Some Have Hair Presents Some Have Hair: The Making Of | Performing Arts Review | Chicago Reader

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Some Have Hair Presents Some Have Hair: The Making Of


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Some Have Hair

at the Roxy

Comedy groups are the social critics of our time, laying waste to the sacred icons of our culture with gleeful abandon. But there is one segment of society that has been kept relatively safe from the snickering glances, a holy sect that is safe from ridicule: the Theater. But the comedy outfit Some Have Hair has apparently gotten so fed up with what they see in their own community that they have turned their eye toward that rarely abused sanctuary in Some Have Hair Presents Some Have Hair: The Making Of.

Some Have Hair is a scathing look at the whole theatrical community, but it focuses most particularly on Michael Butler's hit production of Hair, which ran at the Vic Theatre earlier this season. While they don't come right out and say that's what they're doing, the names have barely been changed to protect the innocent. Most of the events in this satire are either fictitious or blatant embellishment, but there are a lot of striking similarities.

Some Have Hair begins with a producer who begs for money to fulfill his dream: to bring back the hit classic of the 60s Some Have Hair (which features, among other things, the hit song, "The Age of Aquariums"). For this producer the 60s represent the only time that he ever believed in something, and he feels that the time is right to try and recapture that feeling. The revival producer is not meant to be the original Broadway producer (like Butler), but he does fly in the original director. From there we see all the trials and tribulations of putting the show together, from casting to the ultimate fame, fortune, and international celebrity status of the performers--funny, I was just reading last month about Chicago's Hair going on a world tour. And I'm sure I saw a picture from it earlier this year in Time magazine.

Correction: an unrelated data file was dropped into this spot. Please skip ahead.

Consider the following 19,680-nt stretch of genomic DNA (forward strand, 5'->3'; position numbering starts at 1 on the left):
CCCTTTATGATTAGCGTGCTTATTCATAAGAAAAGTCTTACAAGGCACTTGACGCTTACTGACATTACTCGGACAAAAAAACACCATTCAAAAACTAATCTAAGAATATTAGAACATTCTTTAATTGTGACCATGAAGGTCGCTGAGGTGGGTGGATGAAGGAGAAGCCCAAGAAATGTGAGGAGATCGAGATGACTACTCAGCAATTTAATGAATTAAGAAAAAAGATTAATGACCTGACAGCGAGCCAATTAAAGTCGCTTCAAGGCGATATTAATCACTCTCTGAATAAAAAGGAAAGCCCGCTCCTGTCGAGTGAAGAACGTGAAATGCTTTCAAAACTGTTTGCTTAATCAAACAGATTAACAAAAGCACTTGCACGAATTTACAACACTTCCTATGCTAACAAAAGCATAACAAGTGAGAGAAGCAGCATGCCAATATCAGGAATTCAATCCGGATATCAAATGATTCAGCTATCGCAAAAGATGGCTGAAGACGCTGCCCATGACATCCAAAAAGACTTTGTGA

The members of Some Have Hair have their roots in the improv scene, and their original monthly shows have consisted of comedy revues. This is their first attempt at using an all-encompassing theme and plot line. Perhaps because of this background, Some Have Hair is all done in very short, blackout scenes. Much of the humor consists of in-jokes, either about Hair and the surrounding theater scene (another group is putting up a revival of the 70s punk hit Rocky while Some Have Hair is rehearsing, much as the Rocky Horror Picture Show was mounted at the Organic around the same time that Hair went up at the Vic), 60s and 70s references (eight-track tapes, the gas crunch), or strange theater rehearsal techniques and truths about actors (every monologue concludes with the phrase "But what I really want to do is direct").

I must admit, I enjoyed many of the references. But as a person who grew up in the 60s and 70s and who now works in theater in Chicago, I was probably the ideal audience member, and one of a fairly select few who have the required inside dirt to appreciate the jokes.

But theatergoers who felt violated by the overcommercialized triteness of Chicago's Hair can get a kick out of it too. What bothered the comedy group the most about that extravaganza seems to be the trivialization of the concerns of an important era. "You don't understand what it's all about!" the producer is constantly shouting at the self-centered young cast. One of the actors responds defensively that he does: "It's about drugs, long hair, good music, paisley." In the last musical number the cast sings: "We don't have a cause so we go back in time."

The idea of a play that points a wagging finger at its own community is both fascinating and gutsy, even if it's not completely original. The troupe Some Have Hair (Gwyn Ashley, Doreen Calderon, Jeff Lukas, Jeff Siegel), who produced, wrote, directed, and performed in Some Have Hair, deserve to be commended. Unfortunately the show itself is neither focused nor polished. The scenes in it are hit-or-miss, some making more sense than others. The piece hovers between being a play and a comedy revue, and no one seems to have taken the time to bother to make it one or the other. More important, the group lacks the satiric wit to pull it off as tongue-in-cheek documentary. They come off as a group of earnest hardworking kids who want to put on a good show.

Still, Some Have Hair serves as an unusual kind of warning to the theater community: Beware, good reviews or not, your work had better be up to snuff; next time, it could be you.

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